Warts Treatment In Gainesville, FL
Warts are small, usually painless growths that appear when a virus affects the skin’s top layer, the epidermis. Once the virus develops, the subsequent infection causes these rough, smooth, skin-colored bumps to form on the skin. Warts are highly contagious and can be passed from person to person through various transmission methods, and may occur on multiple parts of the body. As such, they often require treatment from a skin care specialist.
Our skin specialists at John W. Tyrone, MD, PLLC, Plastic Surgery are committed to helping patients look and feel their best with personalized, clinical treatments for warts. Contact us today to learn more about the skin conditions we treat and to schedule a skin care appointment.
What Causes Warts?
Warts are benign (non-cancerous) skin growths caused by a virus. Among the most common warts causes is the presence of human papillomavirus (HPV). Individuals with cuts or damaged skin are likelier to get a wart than others without damaged skin. Warts commonly appear as raised, dome-shaped, flat, calloused, and hardened bumps on the skin. They may be skin-colored, brown, grey, or black. Warts are extremely contagious and may be transmitted through direct contact or through contact with a surface with a wart. The virus that causes warts may also spread through sexual intercourse (genital warts), nail-biting, cuticle picking, and shaving.
Types Of Warts
Anyone can get a wart; however, people with weakened immune systems or autoimmune conditions are more susceptible to the warts virus than others. There are five common wart types: common warts, flat warts, plantar warts, filiform warts, and water warts. During an appointment, your dermatologist will perform a skin examination, or a skin biopsy may be recommended to confirm the wart is not a harmful skin growth.
Common warts (verruca Vulgaris), or seed warts, are characterized by small, grainy skin growths most often developing on the fingers or hands. These warts are rough to the touch and may feature tiny, clotted blood vessels, which appear as small, black dots. Common warts have an ashy gray tone and can spread to other areas of the body upon contact.
Flat warts are characterized by a smooth, flat-topped appearance with a brown-yellow or flesh color typically the size of a pinhead. These warts may develop on the face, legs, or backs of the hands in large numbers. Commonly referred to as juvenile warts, they are most commonly found in children and young adults.
Plantar warts are small warts appearing on weight-bearing areas of the feet, such as the heels and toes. Due to pressure on these areas, plantar warts may grow inward beneath a callus or a thick, hardened layer of skin. They appear as small, fleshy, rough, and grainy lesions with black pinpoints. Individuals may experience pain or tenderness while walking or standing.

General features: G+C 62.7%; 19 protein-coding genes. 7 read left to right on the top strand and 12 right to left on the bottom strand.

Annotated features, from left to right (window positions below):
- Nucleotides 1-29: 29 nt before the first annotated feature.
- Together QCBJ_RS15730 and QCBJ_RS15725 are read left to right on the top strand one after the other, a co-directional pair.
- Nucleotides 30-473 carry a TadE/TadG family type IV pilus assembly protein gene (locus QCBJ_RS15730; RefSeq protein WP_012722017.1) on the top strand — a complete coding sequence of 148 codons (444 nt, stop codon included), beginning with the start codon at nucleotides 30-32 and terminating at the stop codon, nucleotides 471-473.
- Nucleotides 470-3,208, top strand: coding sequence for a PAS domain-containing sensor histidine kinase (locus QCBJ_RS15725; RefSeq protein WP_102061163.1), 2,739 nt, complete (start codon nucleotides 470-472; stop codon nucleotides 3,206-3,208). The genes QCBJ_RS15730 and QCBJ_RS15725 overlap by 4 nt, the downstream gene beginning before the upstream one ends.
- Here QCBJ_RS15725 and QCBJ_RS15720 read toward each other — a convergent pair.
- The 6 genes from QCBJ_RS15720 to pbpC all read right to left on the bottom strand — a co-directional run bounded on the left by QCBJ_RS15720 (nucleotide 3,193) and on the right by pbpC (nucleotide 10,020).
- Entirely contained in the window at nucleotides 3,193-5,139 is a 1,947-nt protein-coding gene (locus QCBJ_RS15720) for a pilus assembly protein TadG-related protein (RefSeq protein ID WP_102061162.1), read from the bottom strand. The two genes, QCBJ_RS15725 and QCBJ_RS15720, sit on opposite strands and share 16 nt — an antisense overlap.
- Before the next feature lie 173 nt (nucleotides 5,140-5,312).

Filiform warts appear as long, narrow projections that extend 1–2 millimeters outward from the skin. They generally form as individual lesions and can be skin-colored, yellow, brown, or pink. These warts are commonly referred to as facial warts, as they usually affect the skin around the eyes, among other mucous membranes on the face.
Water warts, or molluscum contagiosum primarily affect children and may be contracted by exposure to infected playmates by skin contact or through swimming pools. This type of wart appears as small pearly white or pink lumps. Water warts may appear as a single growth or multiple growths. They tend to appear in clusters on the face, neck, torso, and arms.
Oftentimes, warts may go away without treatment. However, if you cannot get rid of a wart, if your wart hurts, or if you have many warts, you likely require professional wart removal. The selected treatment for warts depends on a number of factors specific to the patient, such as the patient’s age and health as well as the wart’s type; whether or not any additional infections are present; whether or not any prior treatments have been performed; and the location, number, and size of the wart(s). Additional factors considered when selecting a treatment are the likelihood of infection to other areas of the body and other individuals. We advise against using an over-the-counter wart treatment, as these can aggravate the wart, causing the virus to spread, potentially harming the individual trying to remove the wart. During your appointment, Dr. Tyrone or Dr. Khairalla will determine the skin care treatment most effective for treating your wart.
How To Prevent Warts
There is no way to prevent warts completely. However, you can reduce your risk of becoming infected by the wart-causing virus or stop warts spreading to others by following certain warts prevention tips. We recommend you avoid touching another person’s wart; ensure each person in your home usual their own towels, washcloths, razors, nail clippers, socks, and other personal items; properly clean and cover cuts and scrapes; wash your hands frequently; keep your skin hydrated; avoid nail-biting; and wear flip-flops or pool shoes in public showers, pool areas, and locker rooms. For more information on warts prevention, contact us today.